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  • Writer's pictureShaun McMahon

How To Get The Most Out Of Therapy

Updated: Aug 2, 2022

Modern therapy has its origins in psychoanalysis, developed by Sigmund Freud in the 19th century. Traditionally, the patient would undergo therapy 4-5 times a week, for 50 minute sessions. This was thought necessary to get the most out of the process. However, in today’s day and age, few people have the time, let alone money, to attend therapy 4-5 times a week. So the question becomes: how do you make the most out of your weekly therapy sessions?

It’s important to acknowledge that while therapy has the potential to be immensely helpful, there are limits to how much a therapist can do. Consider that there are 168 hours in a week, and most people see their therapist once a week for a 50 minute session. Less than 1% of your week will be spent seeing your therapist. Let’s consider how you can make the most of your time spent in therapy, and the time you spend outside the therapist's office.


Having a clear idea of what a positive outcome for therapy would look like can help you get more out of your therapy. Many people enter therapy with a strong sense of what problems they are facing. They are mourning the loss of a loved one, or trying to figure out if they should leave their partner or not. However, they may struggle to come up with a clear vision of what things will look like when their therapy concludes.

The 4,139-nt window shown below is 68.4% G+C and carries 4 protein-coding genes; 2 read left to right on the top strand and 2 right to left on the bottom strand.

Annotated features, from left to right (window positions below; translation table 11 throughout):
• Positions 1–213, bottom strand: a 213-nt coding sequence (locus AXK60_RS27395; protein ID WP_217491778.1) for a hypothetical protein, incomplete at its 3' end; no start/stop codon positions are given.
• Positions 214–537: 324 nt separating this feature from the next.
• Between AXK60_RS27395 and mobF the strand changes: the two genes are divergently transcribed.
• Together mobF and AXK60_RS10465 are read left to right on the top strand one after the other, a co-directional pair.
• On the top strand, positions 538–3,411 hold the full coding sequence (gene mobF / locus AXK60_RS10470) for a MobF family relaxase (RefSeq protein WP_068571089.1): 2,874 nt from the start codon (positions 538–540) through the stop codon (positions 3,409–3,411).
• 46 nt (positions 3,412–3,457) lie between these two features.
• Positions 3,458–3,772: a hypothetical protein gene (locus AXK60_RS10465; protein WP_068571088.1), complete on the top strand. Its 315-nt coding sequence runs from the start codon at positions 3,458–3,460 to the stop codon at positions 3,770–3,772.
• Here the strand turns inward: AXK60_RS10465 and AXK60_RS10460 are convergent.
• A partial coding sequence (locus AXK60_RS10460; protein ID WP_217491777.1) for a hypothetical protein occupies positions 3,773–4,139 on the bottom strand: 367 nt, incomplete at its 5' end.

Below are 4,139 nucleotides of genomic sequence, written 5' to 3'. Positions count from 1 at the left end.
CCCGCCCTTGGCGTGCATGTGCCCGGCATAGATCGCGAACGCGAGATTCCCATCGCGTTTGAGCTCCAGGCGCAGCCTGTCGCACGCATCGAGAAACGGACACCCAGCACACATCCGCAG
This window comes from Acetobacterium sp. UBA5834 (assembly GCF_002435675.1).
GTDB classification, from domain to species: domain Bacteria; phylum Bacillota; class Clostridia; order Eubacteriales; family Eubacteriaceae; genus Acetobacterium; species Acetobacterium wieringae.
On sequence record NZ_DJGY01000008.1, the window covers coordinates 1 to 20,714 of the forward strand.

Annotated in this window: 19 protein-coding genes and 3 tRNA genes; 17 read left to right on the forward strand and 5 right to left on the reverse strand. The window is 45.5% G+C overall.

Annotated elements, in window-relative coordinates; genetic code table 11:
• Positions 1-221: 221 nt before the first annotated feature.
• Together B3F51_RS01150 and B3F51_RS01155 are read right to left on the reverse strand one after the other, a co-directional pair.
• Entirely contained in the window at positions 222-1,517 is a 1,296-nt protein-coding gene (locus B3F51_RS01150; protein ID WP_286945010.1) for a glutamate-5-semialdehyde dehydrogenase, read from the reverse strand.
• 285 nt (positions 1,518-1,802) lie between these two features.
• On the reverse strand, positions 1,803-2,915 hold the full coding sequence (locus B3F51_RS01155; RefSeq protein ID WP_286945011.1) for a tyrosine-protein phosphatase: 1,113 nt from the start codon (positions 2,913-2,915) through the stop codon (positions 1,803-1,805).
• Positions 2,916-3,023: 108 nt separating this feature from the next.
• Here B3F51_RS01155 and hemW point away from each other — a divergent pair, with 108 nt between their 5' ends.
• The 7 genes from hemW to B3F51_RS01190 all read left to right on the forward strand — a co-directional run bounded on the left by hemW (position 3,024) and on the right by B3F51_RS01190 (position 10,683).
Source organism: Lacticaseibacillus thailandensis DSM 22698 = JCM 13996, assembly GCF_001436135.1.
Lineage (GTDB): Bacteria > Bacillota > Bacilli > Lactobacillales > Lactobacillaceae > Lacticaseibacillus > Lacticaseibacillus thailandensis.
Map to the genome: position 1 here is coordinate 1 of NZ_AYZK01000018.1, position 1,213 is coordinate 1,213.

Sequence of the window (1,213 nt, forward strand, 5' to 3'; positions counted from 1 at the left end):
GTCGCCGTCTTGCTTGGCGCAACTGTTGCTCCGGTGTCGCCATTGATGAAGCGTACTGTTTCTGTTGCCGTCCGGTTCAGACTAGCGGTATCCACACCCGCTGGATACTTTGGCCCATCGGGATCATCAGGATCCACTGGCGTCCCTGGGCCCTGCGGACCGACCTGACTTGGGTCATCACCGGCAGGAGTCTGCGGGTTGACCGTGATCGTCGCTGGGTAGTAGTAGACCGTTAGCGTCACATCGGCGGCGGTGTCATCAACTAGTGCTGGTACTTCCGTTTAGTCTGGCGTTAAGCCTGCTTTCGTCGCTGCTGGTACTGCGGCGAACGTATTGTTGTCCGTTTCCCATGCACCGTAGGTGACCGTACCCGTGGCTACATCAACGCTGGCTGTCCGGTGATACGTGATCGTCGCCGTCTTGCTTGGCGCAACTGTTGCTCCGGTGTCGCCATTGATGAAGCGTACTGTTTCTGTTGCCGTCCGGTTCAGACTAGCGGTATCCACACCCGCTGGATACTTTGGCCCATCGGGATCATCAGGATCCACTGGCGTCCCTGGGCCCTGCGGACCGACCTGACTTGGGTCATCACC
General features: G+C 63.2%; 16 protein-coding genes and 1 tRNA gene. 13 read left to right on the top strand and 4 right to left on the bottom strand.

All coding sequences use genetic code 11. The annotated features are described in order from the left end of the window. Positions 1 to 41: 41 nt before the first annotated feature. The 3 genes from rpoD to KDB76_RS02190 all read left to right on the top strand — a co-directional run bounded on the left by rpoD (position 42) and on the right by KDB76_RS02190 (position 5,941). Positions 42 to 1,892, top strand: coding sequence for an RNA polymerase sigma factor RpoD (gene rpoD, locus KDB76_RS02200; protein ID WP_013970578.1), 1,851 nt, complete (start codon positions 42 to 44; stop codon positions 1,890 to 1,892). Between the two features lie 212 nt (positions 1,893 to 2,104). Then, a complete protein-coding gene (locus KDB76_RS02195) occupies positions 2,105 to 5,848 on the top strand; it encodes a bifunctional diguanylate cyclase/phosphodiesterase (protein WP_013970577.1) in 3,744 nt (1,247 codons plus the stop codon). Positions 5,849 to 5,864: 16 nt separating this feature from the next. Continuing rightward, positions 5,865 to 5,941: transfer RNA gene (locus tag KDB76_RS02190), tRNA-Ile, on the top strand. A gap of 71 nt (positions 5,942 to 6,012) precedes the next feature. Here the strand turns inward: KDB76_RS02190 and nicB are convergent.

There are plenty of good reasons for this. It can be hard to focus on positives and think of a brighter future when you’re in pain, or are going through a hard time. Also, you might feel that your expectations are unrealistic, or that you are setting yourself up for disappointment, especially when things have been bad for a really long time.

With that said, goal setting is still really important, because it opens up the opportunity for change. It’s well documented that a belief that the therapy will work is a contributing factor to therapy being successful. Even if you can’t come up with a clear answer, asking yourself the question is a great start. It shifts you into a place of curiosity and imagination, where you begin to envision a future that is better than what you’re experiencing right now. And don’t forget to share this with your therapist so they can help you achieve your goals.


When I was undergoing therapy over a long period of time, there was seldom a session where I didn’t have a million and one things to talk about. And yet, when I became a therapist, I realized that not everyone is wired like this. Sometimes, clients show up to a session having nothing to talk about.